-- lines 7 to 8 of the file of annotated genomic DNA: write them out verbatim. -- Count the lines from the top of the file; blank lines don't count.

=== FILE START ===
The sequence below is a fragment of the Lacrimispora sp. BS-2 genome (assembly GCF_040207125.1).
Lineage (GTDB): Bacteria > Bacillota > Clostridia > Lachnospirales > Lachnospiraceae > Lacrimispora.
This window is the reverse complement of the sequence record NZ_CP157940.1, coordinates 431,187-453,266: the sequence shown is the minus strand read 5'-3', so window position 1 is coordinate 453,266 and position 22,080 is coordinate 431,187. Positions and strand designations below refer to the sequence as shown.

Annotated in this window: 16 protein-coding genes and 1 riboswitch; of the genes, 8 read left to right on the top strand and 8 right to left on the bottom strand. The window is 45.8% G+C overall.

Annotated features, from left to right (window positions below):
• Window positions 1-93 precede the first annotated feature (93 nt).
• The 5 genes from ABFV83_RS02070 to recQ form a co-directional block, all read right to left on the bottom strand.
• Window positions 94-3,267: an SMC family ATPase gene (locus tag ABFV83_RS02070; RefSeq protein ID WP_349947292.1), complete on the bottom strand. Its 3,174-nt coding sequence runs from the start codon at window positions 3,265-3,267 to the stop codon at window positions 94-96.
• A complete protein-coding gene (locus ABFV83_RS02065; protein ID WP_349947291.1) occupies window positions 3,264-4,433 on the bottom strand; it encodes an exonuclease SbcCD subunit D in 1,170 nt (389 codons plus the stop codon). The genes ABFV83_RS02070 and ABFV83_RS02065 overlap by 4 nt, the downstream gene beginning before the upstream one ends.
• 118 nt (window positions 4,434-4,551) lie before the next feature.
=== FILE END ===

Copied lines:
• The 5 genes from ABFV83_RS02070 to recQ form a co-directional block, all read right to left on the bottom strand.
• Window positions 94-3,267: an SMC family ATPase gene (locus tag ABFV83_RS02070; RefSeq protein ID WP_349947292.1), complete on the bottom strand. Its 3,174-nt coding sequence runs from the start codon at window positions 3,265-3,267 to the stop codon at window positions 94-96.